One of the most emotional issues in a contested Colorado divorce occurs when the parties do not agree on what parenting arrangements are in the best interests of the child/children. The concerns one parent may have about the other parent and how that concern affects the well-being of the children can be hard to prove to the Court. For these reasons, Colorado enacted two separate statutes authorizing a Court to appoint an expert to look into the family situation and make recommendations to the Court as to what is in a child’s best interest, both as to decision making (legal custody) and parenting time (visitation).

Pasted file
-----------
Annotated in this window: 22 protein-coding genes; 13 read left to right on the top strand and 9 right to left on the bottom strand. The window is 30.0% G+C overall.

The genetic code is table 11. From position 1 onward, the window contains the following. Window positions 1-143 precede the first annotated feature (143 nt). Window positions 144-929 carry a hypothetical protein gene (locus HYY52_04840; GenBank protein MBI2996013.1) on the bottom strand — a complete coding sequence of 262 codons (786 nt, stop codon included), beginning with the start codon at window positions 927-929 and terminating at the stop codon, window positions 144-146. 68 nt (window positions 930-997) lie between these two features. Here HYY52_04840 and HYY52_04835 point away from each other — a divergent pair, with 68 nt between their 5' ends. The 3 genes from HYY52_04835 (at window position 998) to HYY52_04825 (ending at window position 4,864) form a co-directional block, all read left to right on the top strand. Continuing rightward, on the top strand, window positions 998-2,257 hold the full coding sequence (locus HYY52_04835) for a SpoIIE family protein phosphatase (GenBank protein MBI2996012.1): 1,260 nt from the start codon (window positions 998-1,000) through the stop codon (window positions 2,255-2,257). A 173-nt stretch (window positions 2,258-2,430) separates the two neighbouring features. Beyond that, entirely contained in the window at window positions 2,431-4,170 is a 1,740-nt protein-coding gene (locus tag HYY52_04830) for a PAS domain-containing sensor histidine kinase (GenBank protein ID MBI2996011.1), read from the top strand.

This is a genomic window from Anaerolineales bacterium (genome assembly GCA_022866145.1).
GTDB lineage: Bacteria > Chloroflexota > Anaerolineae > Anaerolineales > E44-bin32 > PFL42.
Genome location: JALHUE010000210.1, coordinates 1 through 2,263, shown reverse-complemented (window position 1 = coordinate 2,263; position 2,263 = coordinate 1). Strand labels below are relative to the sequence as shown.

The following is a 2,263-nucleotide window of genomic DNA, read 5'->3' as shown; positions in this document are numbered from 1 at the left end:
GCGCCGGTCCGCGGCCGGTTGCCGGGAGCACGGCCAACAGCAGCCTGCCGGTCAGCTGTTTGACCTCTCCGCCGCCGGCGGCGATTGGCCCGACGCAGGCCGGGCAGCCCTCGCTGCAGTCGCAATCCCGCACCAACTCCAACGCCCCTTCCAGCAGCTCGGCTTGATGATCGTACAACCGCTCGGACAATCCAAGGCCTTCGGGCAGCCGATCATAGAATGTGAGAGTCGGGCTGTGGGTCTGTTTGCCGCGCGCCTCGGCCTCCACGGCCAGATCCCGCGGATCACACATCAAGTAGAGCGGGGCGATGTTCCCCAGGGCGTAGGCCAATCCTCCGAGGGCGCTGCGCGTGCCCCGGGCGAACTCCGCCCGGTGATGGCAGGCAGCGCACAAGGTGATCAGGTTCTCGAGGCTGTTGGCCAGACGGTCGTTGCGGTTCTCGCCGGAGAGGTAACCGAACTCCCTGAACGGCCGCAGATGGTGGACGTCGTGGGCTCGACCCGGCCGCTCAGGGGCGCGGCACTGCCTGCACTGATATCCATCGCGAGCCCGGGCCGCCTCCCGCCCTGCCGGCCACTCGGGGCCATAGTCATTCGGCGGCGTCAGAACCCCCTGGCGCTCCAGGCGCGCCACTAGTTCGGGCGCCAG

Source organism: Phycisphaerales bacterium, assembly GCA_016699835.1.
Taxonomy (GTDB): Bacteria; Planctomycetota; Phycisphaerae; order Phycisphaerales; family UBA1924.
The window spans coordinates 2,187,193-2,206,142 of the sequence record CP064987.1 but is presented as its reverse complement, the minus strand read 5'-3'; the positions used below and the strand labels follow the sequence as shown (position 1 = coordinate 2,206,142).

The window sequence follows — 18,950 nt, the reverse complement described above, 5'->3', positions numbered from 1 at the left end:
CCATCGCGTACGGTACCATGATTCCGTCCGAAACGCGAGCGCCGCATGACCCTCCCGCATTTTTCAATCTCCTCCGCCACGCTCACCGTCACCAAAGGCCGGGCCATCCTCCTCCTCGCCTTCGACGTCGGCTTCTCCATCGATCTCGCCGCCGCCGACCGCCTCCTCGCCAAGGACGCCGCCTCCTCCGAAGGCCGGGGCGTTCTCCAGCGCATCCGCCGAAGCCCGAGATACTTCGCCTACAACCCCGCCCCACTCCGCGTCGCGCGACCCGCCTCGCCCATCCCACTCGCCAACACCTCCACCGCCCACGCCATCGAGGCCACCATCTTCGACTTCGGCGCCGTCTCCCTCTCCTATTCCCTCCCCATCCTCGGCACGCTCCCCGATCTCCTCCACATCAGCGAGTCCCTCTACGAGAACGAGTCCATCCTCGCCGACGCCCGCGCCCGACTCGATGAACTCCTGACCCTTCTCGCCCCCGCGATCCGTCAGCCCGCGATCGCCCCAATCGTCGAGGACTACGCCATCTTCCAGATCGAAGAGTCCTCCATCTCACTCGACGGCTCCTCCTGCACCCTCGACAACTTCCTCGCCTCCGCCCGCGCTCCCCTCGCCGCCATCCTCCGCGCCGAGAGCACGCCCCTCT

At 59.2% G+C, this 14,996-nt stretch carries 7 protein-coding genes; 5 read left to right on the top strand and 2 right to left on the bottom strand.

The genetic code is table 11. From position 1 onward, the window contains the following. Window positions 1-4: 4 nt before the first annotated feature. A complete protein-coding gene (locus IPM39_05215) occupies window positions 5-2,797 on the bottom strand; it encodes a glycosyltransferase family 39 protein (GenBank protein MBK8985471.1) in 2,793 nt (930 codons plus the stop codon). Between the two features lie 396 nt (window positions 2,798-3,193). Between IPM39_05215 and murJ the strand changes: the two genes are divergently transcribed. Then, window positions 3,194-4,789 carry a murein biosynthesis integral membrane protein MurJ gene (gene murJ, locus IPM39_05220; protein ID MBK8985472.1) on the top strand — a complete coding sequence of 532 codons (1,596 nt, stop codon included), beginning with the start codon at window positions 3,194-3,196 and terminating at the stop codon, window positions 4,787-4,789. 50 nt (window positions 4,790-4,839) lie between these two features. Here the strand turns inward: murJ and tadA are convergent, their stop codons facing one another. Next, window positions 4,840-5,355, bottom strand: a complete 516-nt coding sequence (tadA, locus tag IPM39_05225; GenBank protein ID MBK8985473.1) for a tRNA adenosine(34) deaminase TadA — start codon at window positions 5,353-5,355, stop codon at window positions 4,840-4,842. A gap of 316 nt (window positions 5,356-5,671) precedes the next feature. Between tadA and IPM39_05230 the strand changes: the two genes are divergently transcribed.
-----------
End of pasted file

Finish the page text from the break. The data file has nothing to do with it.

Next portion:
One statute (C.R.S. § 14-10-116.5) authorizes the appointment of a Child Family Investigator (CFI). In essence, a CFI is a neutral, third person charged with the duty of investigation the best interest of the children and submitting a written report, with recommendations, to the court. A CFI is often-times a lawyer, but sometimes a mental health professional. An advantage of using a CFI is the cost, as the fees are statutorily capped at $2,750, except in extraordinary circumstances, and are usually split between the parties. CFI’s can be used both before final orders and after, such as in a modification situation. In post-decree divorce cases or in custody cases, if one party is indigent, the Court can authorize the state to pay that person’s portion of the CFI’s fees. A CFI’s investigation usually involves interviewing each parent alone, a home visit with the parent and child/children, a review of the pleadings, an interview with the child if they are old enough, a review of any questionnaire the CFI provides the parent, and interviews with any collateral witnesses like extended family, teachers, or therapists. Directives prepared by the Colorado Supreme Court govern the conduct of the CFI to ensure an unbiased and thorough investigation that is well documented, among other things. The CFI then prepares a report of his or her findings and submits recommendations to the court on decision-making, parenting time, holiday parenting time, and if appropriate, recommendations for counseling or lifestyle changes for either or both parties.